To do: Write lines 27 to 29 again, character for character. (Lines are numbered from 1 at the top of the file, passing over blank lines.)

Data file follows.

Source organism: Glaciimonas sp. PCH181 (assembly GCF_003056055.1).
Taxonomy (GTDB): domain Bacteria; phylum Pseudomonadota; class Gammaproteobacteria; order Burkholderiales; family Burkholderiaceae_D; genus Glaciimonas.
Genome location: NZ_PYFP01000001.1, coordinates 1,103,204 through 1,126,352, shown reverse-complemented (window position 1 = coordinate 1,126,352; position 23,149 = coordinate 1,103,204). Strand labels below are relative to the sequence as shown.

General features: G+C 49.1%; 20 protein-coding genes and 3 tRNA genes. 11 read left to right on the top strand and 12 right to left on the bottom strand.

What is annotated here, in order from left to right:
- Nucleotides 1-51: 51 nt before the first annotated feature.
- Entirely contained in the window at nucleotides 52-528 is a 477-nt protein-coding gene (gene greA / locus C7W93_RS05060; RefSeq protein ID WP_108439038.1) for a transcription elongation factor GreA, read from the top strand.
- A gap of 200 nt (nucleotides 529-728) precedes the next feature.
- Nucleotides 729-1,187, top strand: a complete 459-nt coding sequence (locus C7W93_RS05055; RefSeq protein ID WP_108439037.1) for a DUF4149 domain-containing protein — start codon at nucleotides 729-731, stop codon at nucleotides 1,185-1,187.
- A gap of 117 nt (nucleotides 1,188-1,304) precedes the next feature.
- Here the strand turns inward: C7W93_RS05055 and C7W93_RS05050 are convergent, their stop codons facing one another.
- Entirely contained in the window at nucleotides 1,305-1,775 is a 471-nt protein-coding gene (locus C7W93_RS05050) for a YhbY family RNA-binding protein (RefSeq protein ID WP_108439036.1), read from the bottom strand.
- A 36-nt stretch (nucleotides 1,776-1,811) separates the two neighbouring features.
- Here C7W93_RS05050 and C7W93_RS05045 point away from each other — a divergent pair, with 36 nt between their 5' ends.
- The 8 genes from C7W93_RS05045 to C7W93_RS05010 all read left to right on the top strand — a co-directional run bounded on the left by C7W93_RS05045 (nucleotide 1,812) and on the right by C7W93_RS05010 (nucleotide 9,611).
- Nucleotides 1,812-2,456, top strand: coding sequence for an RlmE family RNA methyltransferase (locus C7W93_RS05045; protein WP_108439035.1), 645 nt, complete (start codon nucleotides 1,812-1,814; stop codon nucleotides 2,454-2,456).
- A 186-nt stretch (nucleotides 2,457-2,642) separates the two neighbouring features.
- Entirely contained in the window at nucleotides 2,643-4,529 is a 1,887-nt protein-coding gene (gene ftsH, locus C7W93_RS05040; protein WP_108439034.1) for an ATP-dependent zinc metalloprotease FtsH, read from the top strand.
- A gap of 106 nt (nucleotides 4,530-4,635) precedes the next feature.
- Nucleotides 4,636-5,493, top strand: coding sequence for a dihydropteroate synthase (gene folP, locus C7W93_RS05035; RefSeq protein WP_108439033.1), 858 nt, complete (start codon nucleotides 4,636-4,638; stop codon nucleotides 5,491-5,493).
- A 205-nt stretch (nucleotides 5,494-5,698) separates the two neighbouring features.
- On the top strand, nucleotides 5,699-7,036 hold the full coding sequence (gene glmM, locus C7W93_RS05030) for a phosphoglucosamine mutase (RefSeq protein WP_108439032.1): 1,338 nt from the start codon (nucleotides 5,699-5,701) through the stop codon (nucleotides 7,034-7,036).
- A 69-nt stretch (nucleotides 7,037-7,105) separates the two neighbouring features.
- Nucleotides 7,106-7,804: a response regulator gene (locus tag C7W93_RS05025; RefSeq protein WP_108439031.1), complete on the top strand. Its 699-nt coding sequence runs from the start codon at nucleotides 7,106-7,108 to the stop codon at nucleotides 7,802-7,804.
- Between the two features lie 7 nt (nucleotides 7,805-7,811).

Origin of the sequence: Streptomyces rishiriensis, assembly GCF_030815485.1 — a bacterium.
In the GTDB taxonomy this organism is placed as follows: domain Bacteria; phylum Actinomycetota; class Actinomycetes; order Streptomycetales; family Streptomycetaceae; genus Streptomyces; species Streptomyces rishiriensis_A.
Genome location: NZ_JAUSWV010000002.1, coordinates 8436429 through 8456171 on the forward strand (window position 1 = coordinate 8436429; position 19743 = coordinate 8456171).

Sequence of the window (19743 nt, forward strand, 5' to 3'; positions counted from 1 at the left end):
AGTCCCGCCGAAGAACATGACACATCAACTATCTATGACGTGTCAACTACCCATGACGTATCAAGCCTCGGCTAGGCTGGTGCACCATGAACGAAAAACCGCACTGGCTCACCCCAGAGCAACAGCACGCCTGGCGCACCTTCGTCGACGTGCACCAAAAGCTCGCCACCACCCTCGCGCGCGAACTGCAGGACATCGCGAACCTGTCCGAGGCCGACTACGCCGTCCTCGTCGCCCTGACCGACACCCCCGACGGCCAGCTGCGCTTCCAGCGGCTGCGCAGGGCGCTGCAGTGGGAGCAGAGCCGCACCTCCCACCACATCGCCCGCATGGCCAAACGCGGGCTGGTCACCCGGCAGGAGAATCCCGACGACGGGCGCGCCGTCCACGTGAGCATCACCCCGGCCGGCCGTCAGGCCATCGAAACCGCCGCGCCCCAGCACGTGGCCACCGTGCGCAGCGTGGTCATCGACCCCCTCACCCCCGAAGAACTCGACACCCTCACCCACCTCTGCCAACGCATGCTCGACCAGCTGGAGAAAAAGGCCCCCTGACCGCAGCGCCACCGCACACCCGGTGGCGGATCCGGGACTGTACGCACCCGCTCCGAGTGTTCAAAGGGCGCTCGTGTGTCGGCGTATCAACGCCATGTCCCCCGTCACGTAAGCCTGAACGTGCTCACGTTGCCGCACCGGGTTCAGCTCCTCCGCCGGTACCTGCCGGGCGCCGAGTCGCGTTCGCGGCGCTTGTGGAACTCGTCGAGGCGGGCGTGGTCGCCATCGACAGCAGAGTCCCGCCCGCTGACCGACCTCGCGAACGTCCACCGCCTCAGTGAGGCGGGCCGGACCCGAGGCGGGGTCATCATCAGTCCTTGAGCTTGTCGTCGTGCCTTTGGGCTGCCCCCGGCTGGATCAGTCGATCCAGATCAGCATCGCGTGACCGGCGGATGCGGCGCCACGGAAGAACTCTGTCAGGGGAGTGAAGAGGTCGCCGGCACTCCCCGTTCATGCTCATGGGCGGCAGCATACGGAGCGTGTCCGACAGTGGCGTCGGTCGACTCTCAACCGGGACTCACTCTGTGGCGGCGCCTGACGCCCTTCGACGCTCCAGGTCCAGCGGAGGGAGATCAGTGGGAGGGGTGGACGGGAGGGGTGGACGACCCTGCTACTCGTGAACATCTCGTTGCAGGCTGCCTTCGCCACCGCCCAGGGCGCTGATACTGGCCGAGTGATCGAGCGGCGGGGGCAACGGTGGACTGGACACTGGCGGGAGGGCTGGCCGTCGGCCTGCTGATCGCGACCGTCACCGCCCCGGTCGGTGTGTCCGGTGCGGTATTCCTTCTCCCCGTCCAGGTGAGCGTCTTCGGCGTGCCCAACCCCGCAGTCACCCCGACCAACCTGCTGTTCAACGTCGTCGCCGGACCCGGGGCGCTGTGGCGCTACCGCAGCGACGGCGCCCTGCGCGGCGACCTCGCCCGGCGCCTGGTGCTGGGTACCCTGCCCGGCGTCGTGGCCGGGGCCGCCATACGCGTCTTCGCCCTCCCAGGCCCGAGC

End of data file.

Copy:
In the GTDB taxonomy this organism is placed as follows: domain Bacteria; phylum Actinomycetota; class Actinomycetes; order Streptomycetales; family Streptomycetaceae; genus Streptomyces; species Streptomyces rishiriensis_A.
Genome location: NZ_JAUSWV010000002.1, coordinates 8436429 through 8456171 on the forward strand (window position 1 = coordinate 8436429; position 19743 = coordinate 8456171).

Sequence of the window (19743 nt, forward strand, 5' to 3'; positions counted from 1 at the left end):